Are you happier single or coupled up? A lot of it depends on the person. It really seems to be that there are two different kinds of people, the ones who default toward a relationship and the ones who default toward being single. Most people will do both for long periods at some point in their life, but feel more comfortable in one or the other. And while they both have their pros and cons, there are some undeniable benefits of being single, and it's not all getting to control the remote yourself and getting to sprawl in the bed whenever you feel like it (although that's worth at least a billion points to single).
Studies have shown some interesting perks to being single. Personally, I maintain that everyone should be able to eat a family-sized bag of Doritos in their underwear whenever they please, and if that's not allowed in a relationship than being single is definitely the only option. OK, so that may not be the case for you (only if you don't care about happiness). But for those of you that are less convinced take a look at all the great things about being on your own, from employment to exercise. Here are seven unexpected benefits of being on your own:
1.You're Better At Socializing
When you're not super focused on one person, you invest way more time into an array of people and social activities. A study by Erin Cornwell, a sociologist at Cornell, found that single people "are much more likely to spend time with friends and neighbors, volunteer, attend art classes, and do other social activity", according to Forbes. So we are more there for a friends and give back to the community. Win win.
2. You Pick Better Partners
Slightly counterintuitive, I know, but I firmly believe that people who are good at being single pick better people to be in relationships with. The thing is, if you know that you're OK on your own and are having a great time, it take someone who you really like to shake you out of that. If you're not good at being single— if you don't let yourself be single long enough to find out it's not scary and to know what you want— you're more likely to go with the first person who come along rather than someone who's right for you.
3. You Have Awesome Sex
Just maybe less often. Sure when you're in a relationship you have some more opportunities to prefect your technique, but according to Pyschology Today "statistics show that singles have a better time in the bedroom, though intimacy occurs only about half as frequently. Hormone levels are higher in a 'courting relationship.'" Plus, you have more time to masturbate, and really get a handle on what you're into, which is great for your sex life.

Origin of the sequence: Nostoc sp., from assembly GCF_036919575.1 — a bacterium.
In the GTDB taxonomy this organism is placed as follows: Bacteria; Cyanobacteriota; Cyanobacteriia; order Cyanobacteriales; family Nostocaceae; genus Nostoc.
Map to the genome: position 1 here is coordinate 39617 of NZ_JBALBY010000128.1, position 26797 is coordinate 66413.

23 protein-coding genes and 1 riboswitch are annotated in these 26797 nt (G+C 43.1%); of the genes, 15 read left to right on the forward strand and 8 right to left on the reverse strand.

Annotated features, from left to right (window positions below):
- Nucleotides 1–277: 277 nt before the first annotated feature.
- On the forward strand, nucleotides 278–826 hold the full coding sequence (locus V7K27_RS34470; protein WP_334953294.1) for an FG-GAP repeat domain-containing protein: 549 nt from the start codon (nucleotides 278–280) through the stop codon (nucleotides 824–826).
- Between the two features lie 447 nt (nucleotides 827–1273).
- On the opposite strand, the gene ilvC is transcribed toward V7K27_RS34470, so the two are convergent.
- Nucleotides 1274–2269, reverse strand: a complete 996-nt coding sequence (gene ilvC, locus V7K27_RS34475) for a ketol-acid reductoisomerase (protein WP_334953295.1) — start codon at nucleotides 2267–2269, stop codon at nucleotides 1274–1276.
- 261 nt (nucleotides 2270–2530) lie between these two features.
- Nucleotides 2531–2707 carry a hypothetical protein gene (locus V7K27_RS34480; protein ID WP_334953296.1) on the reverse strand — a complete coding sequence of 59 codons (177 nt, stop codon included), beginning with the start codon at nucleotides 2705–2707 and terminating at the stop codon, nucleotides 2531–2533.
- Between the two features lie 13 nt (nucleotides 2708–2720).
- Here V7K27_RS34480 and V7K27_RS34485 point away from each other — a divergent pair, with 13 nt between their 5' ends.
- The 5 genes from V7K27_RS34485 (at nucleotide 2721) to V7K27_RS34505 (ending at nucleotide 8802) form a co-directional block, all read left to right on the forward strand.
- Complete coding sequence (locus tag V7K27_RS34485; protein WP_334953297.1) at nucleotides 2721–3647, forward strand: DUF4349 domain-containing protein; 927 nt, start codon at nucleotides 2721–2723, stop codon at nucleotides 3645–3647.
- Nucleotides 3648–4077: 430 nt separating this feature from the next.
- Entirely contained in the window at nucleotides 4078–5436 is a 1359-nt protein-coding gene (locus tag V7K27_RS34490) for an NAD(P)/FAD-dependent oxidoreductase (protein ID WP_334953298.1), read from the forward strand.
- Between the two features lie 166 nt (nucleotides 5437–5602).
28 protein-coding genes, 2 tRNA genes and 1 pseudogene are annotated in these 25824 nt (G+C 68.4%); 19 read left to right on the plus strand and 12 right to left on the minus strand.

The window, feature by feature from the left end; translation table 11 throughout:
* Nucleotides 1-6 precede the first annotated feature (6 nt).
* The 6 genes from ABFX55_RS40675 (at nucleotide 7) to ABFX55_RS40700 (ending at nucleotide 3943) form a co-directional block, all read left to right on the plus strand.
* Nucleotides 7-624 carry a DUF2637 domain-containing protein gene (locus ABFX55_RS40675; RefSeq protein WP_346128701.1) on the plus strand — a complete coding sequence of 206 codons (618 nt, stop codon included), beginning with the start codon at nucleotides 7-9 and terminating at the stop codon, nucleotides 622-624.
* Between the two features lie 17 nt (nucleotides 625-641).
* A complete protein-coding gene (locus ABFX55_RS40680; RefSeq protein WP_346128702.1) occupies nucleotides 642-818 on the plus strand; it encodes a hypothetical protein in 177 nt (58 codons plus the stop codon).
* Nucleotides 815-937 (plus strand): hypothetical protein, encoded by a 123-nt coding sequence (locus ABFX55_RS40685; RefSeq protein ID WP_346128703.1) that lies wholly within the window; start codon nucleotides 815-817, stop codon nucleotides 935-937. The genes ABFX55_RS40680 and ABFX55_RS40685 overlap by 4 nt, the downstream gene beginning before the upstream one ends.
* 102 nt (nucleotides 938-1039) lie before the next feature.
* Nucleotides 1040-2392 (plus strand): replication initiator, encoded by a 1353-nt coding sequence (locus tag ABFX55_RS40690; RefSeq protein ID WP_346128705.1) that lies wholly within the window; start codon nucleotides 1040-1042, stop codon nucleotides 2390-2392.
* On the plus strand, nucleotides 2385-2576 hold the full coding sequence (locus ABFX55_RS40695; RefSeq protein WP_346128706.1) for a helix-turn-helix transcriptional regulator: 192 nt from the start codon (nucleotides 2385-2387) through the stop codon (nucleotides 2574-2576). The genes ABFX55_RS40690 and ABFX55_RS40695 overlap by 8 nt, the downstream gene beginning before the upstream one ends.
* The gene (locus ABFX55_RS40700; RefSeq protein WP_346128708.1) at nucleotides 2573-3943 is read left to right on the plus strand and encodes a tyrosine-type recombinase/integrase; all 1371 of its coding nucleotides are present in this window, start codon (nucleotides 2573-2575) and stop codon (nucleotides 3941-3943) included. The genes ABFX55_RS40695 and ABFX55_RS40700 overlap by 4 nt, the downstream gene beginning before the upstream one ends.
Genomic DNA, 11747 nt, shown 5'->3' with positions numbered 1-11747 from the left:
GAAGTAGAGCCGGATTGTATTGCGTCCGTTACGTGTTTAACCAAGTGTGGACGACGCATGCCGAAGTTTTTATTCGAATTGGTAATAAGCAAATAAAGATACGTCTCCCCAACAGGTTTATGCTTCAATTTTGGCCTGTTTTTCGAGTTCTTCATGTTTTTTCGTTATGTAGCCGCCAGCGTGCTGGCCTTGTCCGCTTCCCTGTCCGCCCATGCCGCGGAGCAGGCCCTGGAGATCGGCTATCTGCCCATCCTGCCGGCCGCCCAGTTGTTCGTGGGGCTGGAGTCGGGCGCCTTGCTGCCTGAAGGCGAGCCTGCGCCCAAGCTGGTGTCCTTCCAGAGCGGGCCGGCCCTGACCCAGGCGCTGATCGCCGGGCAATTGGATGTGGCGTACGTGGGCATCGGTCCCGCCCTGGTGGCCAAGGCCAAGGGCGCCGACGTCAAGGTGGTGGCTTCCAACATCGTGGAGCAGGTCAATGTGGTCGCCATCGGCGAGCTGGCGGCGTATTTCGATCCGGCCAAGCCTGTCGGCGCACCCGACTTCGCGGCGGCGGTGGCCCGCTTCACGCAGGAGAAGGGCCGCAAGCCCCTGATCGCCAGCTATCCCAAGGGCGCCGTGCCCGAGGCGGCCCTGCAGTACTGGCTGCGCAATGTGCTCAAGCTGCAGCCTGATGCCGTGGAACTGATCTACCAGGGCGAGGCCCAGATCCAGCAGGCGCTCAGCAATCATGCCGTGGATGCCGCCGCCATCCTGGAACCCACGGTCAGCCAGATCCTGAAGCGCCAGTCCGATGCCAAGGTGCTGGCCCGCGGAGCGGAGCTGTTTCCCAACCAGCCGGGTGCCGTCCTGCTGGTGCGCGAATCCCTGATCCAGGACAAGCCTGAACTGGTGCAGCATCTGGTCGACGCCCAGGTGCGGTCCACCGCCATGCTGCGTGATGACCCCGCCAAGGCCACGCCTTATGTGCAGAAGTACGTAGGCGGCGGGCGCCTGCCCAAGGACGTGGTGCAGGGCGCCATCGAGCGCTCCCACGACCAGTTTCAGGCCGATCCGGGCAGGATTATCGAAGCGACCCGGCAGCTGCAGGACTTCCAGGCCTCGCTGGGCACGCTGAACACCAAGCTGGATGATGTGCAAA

4. You're Better With Money (And Don't Need To Answer To Anyone)
Two major financial benefits to singledom. You learn to be grownup with your money and to sort out your own bills because, well, none else is going to do it for you. Plus, your money is yours. You don't need to groan if someone blows a bundle on something silly when you're supposed to be saving, but you also can go and TREAT YO SELF if you want to, because you have no one to answer to!
6. You Do More Exciting Things With Your Time
What do you do as a couple? Well, according to Medical Daily, "Thirty percent of couples pointed to staying in and watching television as their main activity together. Another 20 percent marked eating out at restaurants as the couple’s bonding activity." That's 50 percent of respondents giving pretty humdrum responses, but they're things that are easy to as a pair and can be the foundation for a major life rut. Single people can throw themselves into things that actually excite them.
7. You Have A Better Work Life
So not only are singles getting hired a lot more than married people, you are also less likely to put up with awful working conditions when you're single. And you also work less, especially if you're a man. YourTango says that according to "Match.com's third annual Singles In America Single study, married people work more overtime than single people (33 percent vs. 26 percent). In particular, 43 percent of married men work over 40 hours in a week compared to 29 percent of single men and 24 percent of single women." Yikes.
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